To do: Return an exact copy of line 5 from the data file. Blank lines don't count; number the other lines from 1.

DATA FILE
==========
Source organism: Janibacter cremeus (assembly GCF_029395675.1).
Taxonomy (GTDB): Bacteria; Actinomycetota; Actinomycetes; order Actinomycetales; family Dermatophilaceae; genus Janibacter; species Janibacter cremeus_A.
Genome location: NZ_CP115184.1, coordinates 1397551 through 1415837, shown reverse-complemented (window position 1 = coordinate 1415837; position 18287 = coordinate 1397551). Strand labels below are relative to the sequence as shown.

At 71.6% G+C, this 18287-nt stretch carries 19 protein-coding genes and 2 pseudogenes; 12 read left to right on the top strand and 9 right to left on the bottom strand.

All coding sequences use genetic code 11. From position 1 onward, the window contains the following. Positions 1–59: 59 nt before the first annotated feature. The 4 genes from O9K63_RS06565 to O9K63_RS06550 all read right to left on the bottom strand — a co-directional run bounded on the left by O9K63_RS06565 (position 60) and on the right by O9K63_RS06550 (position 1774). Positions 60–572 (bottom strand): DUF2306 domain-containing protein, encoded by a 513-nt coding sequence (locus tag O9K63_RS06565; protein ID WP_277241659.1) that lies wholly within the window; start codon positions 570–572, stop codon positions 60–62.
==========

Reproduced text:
All coding sequences use genetic code 11. From position 1 onward, the window contains the following. Positions 1–59: 59 nt before the first annotated feature. The 4 genes from O9K63_RS06565 to O9K63_RS06550 all read right to left on the bottom strand — a co-directional run bounded on the left by O9K63_RS06565 (position 60) and on the right by O9K63_RS06550 (position 1774). Positions 60–572 (bottom strand): DUF2306 domain-containing protein, encoded by a 513-nt coding sequence (locus tag O9K63_RS06565; protein ID WP_277241659.1) that lies wholly within the window; start codon positions 570–572, stop codon positions 60–62.